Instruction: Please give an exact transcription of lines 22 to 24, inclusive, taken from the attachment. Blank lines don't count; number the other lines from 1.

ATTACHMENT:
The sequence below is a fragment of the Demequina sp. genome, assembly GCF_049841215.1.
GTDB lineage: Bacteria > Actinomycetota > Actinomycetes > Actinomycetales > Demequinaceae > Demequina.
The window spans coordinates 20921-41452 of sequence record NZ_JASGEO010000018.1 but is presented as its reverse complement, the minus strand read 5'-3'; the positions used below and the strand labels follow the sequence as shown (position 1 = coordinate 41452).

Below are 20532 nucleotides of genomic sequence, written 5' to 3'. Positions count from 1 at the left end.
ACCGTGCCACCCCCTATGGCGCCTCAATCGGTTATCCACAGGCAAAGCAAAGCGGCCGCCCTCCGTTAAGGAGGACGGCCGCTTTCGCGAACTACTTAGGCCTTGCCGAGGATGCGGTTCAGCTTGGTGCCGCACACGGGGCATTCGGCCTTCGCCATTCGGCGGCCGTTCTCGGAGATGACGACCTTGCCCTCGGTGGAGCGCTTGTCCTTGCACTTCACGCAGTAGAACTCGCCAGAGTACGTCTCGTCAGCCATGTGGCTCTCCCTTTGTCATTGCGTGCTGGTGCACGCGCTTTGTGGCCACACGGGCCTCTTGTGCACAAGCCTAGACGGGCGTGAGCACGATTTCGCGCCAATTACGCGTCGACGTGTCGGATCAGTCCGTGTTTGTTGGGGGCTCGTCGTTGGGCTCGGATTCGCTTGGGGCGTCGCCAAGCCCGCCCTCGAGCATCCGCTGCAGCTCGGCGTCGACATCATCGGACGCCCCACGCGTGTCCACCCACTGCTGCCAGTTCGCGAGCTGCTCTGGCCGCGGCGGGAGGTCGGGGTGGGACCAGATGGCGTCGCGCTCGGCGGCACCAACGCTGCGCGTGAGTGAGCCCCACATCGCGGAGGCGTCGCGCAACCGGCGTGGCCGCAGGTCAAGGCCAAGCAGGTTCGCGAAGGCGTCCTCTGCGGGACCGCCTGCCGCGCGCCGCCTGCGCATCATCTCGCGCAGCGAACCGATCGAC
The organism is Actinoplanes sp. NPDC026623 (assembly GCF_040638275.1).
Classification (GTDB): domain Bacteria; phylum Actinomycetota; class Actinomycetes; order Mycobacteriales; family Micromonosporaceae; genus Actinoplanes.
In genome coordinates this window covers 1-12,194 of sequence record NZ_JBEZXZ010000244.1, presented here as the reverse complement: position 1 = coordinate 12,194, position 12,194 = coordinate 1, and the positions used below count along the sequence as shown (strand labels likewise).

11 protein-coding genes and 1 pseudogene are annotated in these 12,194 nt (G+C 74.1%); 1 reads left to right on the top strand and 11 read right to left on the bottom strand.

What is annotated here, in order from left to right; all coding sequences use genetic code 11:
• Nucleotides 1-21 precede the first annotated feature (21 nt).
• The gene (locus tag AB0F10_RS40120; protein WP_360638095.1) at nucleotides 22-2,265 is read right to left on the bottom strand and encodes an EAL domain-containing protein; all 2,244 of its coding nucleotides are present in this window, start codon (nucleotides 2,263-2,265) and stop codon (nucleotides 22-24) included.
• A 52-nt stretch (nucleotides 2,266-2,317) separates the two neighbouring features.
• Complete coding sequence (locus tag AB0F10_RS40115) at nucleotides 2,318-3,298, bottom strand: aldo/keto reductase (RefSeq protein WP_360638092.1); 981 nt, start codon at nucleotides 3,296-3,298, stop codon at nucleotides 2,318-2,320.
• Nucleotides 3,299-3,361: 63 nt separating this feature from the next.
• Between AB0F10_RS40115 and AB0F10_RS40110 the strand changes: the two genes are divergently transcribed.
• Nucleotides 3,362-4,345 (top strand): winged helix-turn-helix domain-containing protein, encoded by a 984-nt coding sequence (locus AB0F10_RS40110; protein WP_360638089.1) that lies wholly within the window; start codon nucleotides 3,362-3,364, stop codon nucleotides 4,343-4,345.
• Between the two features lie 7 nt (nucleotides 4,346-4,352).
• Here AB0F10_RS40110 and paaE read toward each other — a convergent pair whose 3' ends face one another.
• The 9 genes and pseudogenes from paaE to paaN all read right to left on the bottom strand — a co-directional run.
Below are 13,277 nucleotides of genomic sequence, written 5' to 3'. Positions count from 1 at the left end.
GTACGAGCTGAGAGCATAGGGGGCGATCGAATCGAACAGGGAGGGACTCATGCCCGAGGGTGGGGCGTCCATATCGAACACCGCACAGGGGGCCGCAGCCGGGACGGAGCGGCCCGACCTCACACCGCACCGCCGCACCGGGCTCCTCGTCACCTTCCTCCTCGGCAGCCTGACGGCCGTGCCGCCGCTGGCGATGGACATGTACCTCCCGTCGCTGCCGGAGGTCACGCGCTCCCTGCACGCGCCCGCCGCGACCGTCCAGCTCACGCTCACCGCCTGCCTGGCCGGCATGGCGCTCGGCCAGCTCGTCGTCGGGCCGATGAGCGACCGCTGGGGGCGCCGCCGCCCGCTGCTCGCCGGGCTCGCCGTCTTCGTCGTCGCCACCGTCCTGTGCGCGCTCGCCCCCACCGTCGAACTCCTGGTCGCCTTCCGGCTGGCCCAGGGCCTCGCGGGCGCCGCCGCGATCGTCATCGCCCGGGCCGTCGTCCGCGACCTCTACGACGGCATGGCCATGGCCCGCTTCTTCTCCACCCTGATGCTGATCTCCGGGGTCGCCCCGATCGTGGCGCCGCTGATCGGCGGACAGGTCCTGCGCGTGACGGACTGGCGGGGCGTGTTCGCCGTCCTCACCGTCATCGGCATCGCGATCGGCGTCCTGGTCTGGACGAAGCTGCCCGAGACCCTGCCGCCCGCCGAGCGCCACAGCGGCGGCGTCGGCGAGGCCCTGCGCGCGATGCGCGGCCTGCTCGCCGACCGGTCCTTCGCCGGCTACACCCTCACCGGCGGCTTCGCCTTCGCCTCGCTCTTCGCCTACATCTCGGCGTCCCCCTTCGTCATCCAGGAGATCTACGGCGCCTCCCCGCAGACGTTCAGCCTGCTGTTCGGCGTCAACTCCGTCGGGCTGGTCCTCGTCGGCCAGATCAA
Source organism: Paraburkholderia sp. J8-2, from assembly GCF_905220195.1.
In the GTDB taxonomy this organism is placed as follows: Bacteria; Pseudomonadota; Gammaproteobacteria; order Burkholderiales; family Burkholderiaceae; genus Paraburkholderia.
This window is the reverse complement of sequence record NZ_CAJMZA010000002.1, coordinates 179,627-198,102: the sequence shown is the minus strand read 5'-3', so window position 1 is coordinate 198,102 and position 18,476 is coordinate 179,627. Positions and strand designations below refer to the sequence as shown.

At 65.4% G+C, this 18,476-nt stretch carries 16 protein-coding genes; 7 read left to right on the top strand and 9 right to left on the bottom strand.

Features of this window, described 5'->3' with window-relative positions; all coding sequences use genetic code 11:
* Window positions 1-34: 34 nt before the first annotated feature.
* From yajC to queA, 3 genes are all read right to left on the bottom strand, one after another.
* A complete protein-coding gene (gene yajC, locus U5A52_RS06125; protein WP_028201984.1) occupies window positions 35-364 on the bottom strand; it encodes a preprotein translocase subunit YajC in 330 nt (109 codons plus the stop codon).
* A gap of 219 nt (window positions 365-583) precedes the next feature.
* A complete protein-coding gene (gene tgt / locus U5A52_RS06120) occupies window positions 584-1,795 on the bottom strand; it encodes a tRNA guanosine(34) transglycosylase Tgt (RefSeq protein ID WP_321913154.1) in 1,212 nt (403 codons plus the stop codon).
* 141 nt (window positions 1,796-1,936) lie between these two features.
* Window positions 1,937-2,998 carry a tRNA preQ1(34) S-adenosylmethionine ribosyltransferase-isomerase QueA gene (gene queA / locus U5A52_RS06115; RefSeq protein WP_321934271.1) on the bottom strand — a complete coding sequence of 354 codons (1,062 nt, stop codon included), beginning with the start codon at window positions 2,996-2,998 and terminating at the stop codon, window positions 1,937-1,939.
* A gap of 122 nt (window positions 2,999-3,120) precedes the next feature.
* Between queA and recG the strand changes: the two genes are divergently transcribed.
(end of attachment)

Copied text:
GTACGAGCTGAGAGCATAGGGGGCGATCGAATCGAACAGGGAGGGACTCATGCCCGAGGGTGGGGCGTCCATATCGAACACCGCACAGGGGGCCGCAGCCGGGACGGAGCGGCCCGACCTCACACCGCACCGCCGCACCGGGCTCCTCGTCACCTTCCTCCTCGGCAGCCTGACGGCCGTGCCGCCGCTGGCGATGGACATGTACCTCCCGTCGCTGCCGGAGGTCACGCGCTCCCTGCACGCGCCCGCCGCGACCGTCCAGCTCACGCTCACCGCCTGCCTGGCCGGCATGGCGCTCGGCCAGCTCGTCGTCGGGCCGATGAGCGACCGCTGGGGGCGCCGCCGCCCGCTGCTCGCCGGGCTCGCCGTCTTCGTCGTCGCCACCGTCCTGTGCGCGCTCGCCCCCACCGTCGAACTCCTGGTCGCCTTCCGGCTGGCCCAGGGCCTCGCGGGCGCCGCCGCGATCGTCATCGCCCGGGCCGTCGTCCGCGACCTCTACGACGGCATGGCCATGGCCCGCTTCTTCTCCACCCTGATGCTGATCTCCGGGGTCGCCCCGATCGTGGCGCCGCTGATCGGCGGACAGGTCCTGCGCGTGACGGACTGGCGGGGCGTGTTCGCCGTCCTCACCGTCATCGGCATCGCGATCGGCGTCCTGGTCTGGACGAAGCTGCCCGAGACCCTGCCGCCCGCCGAGCGCCACAGCGGCGGCGTCGGCGAGGCCCTGCGCGCGATGCGCGGCCTGCTCGCCGACCGGTCCTTCGCCGGCTACACCCTCACCGGCGGCTTCGCCTTCGCCTCGCTCTTCGCCTACATCTCGGCGTCCCCCTTCGTCATCCAGGAGATCTACGGCGCCTCCCCGCAGACGTTCAGCCTGCTGTTCGGCGTCAACTCCGTCGGGCTGGTCCTCGTCGGCCAGATCAA
Source organism: Paraburkholderia sp. J8-2, from assembly GCF_905220195.1.
In the GTDB taxonomy this organism is placed as follows: Bacteria; Pseudomonadota; Gammaproteobacteria; order Burkholderiales; family Burkholderiaceae; genus Paraburkholderia.